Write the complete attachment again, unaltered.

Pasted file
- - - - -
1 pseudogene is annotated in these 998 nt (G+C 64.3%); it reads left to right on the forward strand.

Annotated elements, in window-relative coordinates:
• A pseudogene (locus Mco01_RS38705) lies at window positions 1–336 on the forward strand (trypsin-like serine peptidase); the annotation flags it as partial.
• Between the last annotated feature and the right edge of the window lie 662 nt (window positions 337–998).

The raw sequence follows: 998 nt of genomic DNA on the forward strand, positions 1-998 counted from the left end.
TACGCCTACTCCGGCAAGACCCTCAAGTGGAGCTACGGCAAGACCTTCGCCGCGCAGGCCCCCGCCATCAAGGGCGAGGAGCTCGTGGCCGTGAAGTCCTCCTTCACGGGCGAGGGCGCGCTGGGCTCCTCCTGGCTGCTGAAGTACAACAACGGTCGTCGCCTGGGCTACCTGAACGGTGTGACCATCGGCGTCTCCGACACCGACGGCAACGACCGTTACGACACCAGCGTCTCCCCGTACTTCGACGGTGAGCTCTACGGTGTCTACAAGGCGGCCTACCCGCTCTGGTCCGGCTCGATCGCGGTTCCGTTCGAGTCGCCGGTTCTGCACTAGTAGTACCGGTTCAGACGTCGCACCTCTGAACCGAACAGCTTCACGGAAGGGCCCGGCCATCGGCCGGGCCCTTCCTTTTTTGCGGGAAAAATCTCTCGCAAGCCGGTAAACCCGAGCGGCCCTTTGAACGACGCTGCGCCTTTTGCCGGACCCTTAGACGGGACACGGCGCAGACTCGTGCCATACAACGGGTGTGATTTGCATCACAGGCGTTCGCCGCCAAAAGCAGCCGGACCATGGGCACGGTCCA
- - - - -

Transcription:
1 pseudogene is annotated in these 998 nt (G+C 64.3%); it reads left to right on the forward strand.

Annotated elements, in window-relative coordinates:
• A pseudogene (locus Mco01_RS38705) lies at window positions 1–336 on the forward strand (trypsin-like serine peptidase); the annotation flags it as partial.
• Between the last annotated feature and the right edge of the window lie 662 nt (window positions 337–998).

The raw sequence follows: 998 nt of genomic DNA on the forward strand, positions 1-998 counted from the left end.
TACGCCTACTCCGGCAAGACCCTCAAGTGGAGCTACGGCAAGACCTTCGCCGCGCAGGCCCCCGCCATCAAGGGCGAGGAGCTCGTGGCCGTGAAGTCCTCCTTCACGGGCGAGGGCGCGCTGGGCTCCTCCTGGCTGCTGAAGTACAACAACGGTCGTCGCCTGGGCTACCTGAACGGTGTGACCATCGGCGTCTCCGACACCGACGGCAACGACCGTTACGACACCAGCGTCTCCCCGTACTTCGACGGTGAGCTCTACGGTGTCTACAAGGCGGCCTACCCGCTCTGGTCCGGCTCGATCGCGGTTCCGTTCGAGTCGCCGGTTCTGCACTAGTAGTACCGGTTCAGACGTCGCACCTCTGAACCGAACAGCTTCACGGAAGGGCCCGGCCATCGGCCGGGCCCTTCCTTTTTTGCGGGAAAAATCTCTCGCAAGCCGGTAAACCCGAGCGGCCCTTTGAACGACGCTGCGCCTTTTGCCGGACCCTTAGACGGGACACGGCGCAGACTCGTGCCATACAACGGGTGTGATTTGCATCACAGGCGTTCGCCGCCAAAAGCAGCCGGACCATGGGCACGGTCCA